When it comes to the GOP battle over Mitt Romney’s record at Bain Capital, it appears New Hampshire was only the beginning.

Texas Governor Rick Perry. (REUTERS/Adam Hunger)

“There’s a real difference between venture capitalism and vulture capitalism,” Perry told Fox News Channel’s Sean Hannity Tuesday night. “Venture capitalism we like. Vulture capitalism, no. And the fact of the matter is that he’s going to have to face up to this at some time or another, and South Carolina is as good a place to draw that line in the sand as any.”

Perry cited two companies in Gaffney and Georgetown, S.C., that he said had lost jobs while the venture capital firm took in millions of dollars. He accused Romney and Bain of “picking their bones clean” rather than working to “clean up those companies, save those jobs.”

”That’s not what we’re looking for in a president of the United States,” he said. “We’re looking for someone that knows how to build jobs, create jobs. And that’s what I’ve done in the state of Texas. So there’s no use trying to paper this over. That is a problem for Mitt, and he’s going to have to face it.”

Perry’s criticism – like the shots at Romney’s record taken by former House speaker Newt Gingrich and others – appears designed to appeal to voters who have been particularly hard-hit by the country’s economic downturn.

A look at the numbers reveals that those attacks may have blunted Romney’s momentum in New Hampshire, but also that their impact may be limited in South Carolina.

Twenty-six percent of New Hampshire GOP primary voters made an annual income of $50,000 or less -- and among them, Romney ran neck-and-neck with Rep. Ron Paul (R-Tex.), with each taking 31 percent.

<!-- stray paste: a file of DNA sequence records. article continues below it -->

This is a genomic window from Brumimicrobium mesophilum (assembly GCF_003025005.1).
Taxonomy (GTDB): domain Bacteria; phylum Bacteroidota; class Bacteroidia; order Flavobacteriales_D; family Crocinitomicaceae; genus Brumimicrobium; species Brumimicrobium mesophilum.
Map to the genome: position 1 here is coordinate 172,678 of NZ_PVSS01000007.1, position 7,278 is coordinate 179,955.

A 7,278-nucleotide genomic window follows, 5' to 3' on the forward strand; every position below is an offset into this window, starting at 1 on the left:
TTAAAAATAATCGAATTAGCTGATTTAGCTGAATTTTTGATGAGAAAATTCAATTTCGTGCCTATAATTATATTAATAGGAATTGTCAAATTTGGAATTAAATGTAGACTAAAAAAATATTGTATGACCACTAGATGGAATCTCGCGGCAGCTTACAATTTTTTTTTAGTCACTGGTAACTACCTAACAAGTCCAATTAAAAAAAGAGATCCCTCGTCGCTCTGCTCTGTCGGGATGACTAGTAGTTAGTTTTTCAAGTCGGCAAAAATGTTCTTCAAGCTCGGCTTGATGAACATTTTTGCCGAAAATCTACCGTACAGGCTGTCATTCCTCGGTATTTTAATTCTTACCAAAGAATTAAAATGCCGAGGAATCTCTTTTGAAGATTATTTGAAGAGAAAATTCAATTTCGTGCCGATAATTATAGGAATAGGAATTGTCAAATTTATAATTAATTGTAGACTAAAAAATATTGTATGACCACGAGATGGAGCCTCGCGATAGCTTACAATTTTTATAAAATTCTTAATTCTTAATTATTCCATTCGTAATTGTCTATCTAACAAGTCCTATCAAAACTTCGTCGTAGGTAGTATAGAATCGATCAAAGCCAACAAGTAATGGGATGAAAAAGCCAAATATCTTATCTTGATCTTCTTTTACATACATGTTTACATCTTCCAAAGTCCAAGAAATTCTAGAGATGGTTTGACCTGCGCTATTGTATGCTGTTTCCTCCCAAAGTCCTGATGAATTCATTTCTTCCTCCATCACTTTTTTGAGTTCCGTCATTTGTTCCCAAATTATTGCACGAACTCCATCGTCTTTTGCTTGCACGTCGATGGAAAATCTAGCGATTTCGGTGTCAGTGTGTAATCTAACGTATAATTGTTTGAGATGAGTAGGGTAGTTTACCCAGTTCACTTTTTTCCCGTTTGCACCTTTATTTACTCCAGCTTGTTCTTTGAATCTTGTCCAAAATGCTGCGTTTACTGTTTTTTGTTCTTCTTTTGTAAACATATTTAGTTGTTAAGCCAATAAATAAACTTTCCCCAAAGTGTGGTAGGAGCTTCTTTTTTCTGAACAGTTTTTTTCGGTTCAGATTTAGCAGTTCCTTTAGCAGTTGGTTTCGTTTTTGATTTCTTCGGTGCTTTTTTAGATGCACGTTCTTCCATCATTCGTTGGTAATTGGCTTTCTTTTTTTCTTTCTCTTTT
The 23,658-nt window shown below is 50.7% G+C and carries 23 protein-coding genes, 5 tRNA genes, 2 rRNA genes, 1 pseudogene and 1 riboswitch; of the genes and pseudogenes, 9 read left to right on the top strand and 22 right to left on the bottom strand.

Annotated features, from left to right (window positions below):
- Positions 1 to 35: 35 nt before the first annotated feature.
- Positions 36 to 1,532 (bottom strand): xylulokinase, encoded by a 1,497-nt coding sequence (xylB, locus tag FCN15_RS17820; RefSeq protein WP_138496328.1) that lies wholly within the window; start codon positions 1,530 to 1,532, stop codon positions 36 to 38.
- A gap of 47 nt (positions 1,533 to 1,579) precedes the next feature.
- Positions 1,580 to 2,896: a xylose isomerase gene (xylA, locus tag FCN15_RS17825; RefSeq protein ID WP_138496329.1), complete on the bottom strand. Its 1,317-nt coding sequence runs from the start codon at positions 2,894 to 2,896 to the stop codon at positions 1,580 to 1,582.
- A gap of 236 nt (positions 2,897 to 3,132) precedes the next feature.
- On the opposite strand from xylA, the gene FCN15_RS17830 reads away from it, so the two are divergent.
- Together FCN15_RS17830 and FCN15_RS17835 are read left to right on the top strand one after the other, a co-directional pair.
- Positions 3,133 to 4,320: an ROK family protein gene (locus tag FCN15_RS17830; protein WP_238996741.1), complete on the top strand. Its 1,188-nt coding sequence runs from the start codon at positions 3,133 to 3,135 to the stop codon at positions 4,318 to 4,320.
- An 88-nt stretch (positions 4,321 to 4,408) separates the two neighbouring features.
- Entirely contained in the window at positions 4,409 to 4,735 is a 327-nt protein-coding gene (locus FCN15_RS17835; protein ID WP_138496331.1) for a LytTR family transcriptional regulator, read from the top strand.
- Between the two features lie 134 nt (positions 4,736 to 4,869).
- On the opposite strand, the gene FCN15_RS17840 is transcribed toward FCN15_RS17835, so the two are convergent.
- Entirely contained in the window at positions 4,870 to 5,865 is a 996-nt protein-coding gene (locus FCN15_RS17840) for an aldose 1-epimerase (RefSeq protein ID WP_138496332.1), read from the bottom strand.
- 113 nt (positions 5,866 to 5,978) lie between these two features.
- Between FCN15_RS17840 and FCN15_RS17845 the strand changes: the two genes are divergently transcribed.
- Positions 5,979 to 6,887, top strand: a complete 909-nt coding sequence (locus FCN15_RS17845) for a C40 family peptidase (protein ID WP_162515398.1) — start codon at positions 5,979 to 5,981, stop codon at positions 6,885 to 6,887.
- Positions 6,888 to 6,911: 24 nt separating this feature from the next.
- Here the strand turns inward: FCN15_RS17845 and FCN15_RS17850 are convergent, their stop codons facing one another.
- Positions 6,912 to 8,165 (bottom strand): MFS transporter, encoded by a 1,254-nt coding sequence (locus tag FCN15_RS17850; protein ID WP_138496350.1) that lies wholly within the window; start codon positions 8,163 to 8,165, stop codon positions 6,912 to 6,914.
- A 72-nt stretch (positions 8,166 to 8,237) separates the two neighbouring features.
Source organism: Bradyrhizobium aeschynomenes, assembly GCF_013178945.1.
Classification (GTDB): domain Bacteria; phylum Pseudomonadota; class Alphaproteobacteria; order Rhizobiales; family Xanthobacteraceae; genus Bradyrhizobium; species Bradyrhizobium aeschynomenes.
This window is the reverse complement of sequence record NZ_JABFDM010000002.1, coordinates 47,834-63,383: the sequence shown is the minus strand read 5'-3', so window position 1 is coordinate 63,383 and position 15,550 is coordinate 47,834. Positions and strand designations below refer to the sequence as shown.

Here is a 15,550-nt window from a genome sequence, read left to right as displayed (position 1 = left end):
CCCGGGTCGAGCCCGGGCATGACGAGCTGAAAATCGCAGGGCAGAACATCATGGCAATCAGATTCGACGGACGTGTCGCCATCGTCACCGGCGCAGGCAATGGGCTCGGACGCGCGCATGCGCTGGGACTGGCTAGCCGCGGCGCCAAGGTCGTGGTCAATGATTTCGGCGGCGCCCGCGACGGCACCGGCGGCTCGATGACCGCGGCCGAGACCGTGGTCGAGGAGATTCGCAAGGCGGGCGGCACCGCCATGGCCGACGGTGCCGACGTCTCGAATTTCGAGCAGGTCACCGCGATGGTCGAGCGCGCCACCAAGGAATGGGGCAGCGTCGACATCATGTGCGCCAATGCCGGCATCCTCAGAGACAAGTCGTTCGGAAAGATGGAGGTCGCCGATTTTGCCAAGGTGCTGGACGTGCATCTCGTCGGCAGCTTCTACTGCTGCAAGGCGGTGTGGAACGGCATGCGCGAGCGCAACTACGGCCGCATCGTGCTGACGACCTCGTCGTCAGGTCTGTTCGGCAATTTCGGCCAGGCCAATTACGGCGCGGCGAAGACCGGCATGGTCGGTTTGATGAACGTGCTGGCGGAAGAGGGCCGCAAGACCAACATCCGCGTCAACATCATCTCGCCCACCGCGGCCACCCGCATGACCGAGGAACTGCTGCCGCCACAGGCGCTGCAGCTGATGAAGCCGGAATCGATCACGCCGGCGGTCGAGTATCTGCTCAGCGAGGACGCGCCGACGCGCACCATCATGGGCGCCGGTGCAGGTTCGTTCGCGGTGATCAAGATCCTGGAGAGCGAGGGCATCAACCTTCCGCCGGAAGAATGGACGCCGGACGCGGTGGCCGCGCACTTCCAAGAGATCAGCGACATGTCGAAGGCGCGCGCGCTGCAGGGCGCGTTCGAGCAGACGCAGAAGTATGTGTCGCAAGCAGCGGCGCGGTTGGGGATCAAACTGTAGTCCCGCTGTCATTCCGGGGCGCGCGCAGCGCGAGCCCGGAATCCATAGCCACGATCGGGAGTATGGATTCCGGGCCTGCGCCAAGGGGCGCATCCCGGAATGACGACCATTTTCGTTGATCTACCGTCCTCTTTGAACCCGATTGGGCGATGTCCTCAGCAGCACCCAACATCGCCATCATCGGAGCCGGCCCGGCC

Romney performed better among those earning $50,000 to $99,000, taking 35 percent, and even better among those earning $100,000 a year, who he swept with 47 percent of the vote.

A CNN/Time/Opinion Research poll earlier this month showed Romney besting the field across all income levels. He took 36 percent among those earning $50,000 or less and 39 percent among those with income of more than $50,000.

Those numbers could change in South Carolina if Perry, Gingrich and others continue to train their fire on Romney’s tenure at Bain. But the 2008 South Carolina primary exit poll¿ shows that voters earning less than $50,000 a year comprise a similar share of the electorate in the Palmetto State as they did in New Hampshire – 28 percent of 2008 primary voters earned less than $50,000. (In New Hampshire, the number stood at 26 percent.)

That suggests that even if the Bain attacks continue, their reach at the polls could be limited.

On the other hand, South Carolina has a higher unemployment rate than either New Hampshire or Iowa, which could give Perry’s attacks greater resonance.

South Carolina has the country’s ninth-highest unemployment rate, at 9.9 percent. New Hampshire has the fourth-lowest, at 5.2 percent, while Iowa’s is the sixth-lowest, at 5.7 percent.